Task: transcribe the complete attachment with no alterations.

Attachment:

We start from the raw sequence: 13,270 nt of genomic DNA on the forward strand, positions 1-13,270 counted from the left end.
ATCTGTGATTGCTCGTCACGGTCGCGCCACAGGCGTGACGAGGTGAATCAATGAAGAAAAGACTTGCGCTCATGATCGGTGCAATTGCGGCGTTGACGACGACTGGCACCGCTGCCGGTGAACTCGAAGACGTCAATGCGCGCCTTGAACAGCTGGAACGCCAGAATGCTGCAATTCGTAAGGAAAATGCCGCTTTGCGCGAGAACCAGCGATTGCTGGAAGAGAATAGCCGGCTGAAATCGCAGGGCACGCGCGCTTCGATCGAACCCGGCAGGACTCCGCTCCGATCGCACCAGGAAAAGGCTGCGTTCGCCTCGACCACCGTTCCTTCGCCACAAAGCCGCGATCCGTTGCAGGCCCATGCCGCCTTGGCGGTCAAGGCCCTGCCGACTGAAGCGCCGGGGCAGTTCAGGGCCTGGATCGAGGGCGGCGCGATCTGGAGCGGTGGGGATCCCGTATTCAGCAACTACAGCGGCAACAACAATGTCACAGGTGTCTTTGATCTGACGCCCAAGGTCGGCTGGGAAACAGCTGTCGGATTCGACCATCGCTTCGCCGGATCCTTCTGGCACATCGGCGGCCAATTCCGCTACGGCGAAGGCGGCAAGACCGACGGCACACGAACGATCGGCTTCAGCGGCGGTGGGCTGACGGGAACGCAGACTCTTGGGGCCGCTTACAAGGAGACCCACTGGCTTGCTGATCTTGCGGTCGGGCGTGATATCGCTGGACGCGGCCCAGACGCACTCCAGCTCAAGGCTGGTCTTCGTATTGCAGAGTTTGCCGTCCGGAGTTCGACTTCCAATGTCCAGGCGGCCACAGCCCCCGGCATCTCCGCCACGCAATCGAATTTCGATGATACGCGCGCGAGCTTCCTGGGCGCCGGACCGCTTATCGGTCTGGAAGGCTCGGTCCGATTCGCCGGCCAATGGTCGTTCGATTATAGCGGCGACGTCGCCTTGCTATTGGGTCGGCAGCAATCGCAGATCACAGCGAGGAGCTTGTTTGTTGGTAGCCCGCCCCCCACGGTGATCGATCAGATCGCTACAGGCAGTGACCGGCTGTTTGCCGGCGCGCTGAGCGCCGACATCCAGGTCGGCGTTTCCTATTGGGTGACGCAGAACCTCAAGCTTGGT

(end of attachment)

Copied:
We start from the raw sequence: 13,270 nt of genomic DNA on the forward strand, positions 1-13,270 counted from the left end.
ATCTGTGATTGCTCGTCACGGTCGCGCCACAGGCGTGACGAGGTGAATCAATGAAGAAAAGACTTGCGCTCATGATCGGTGCAATTGCGGCGTTGACGACGACTGGCACCGCTGCCGGTGAACTCGAAGACGTCAATGCGCGCCTTGAACAGCTGGAACGCCAGAATGCTGCAATTCGTAAGGAAAATGCCGCTTTGCGCGAGAACCAGCGATTGCTGGAAGAGAATAGCCGGCTGAAATCGCAGGGCACGCGCGCTTCGATCGAACCCGGCAGGACTCCGCTCCGATCGCACCAGGAAAAGGCTGCGTTCGCCTCGACCACCGTTCCTTCGCCACAAAGCCGCGATCCGTTGCAGGCCCATGCCGCCTTGGCGGTCAAGGCCCTGCCGACTGAAGCGCCGGGGCAGTTCAGGGCCTGGATCGAGGGCGGCGCGATCTGGAGCGGTGGGGATCCCGTATTCAGCAACTACAGCGGCAACAACAATGTCACAGGTGTCTTTGATCTGACGCCCAAGGTCGGCTGGGAAACAGCTGTCGGATTCGACCATCGCTTCGCCGGATCCTTCTGGCACATCGGCGGCCAATTCCGCTACGGCGAAGGCGGCAAGACCGACGGCACACGAACGATCGGCTTCAGCGGCGGTGGGCTGACGGGAACGCAGACTCTTGGGGCCGCTTACAAGGAGACCCACTGGCTTGCTGATCTTGCGGTCGGGCGTGATATCGCTGGACGCGGCCCAGACGCACTCCAGCTCAAGGCTGGTCTTCGTATTGCAGAGTTTGCCGTCCGGAGTTCGACTTCCAATGTCCAGGCGGCCACAGCCCCCGGCATCTCCGCCACGCAATCGAATTTCGATGATACGCGCGCGAGCTTCCTGGGCGCCGGACCGCTTATCGGTCTGGAAGGCTCGGTCCGATTCGCCGGCCAATGGTCGTTCGATTATAGCGGCGACGTCGCCTTGCTATTGGGTCGGCAGCAATCGCAGATCACAGCGAGGAGCTTGTTTGTTGGTAGCCCGCCCCCCACGGTGATCGATCAGATCGCTACAGGCAGTGACCGGCTGTTTGCCGGCGCGCTGAGCGCCGACATCCAGGTCGGCGTTTCCTATTGGGTGACGCAGAACCTCAAGCTTGGT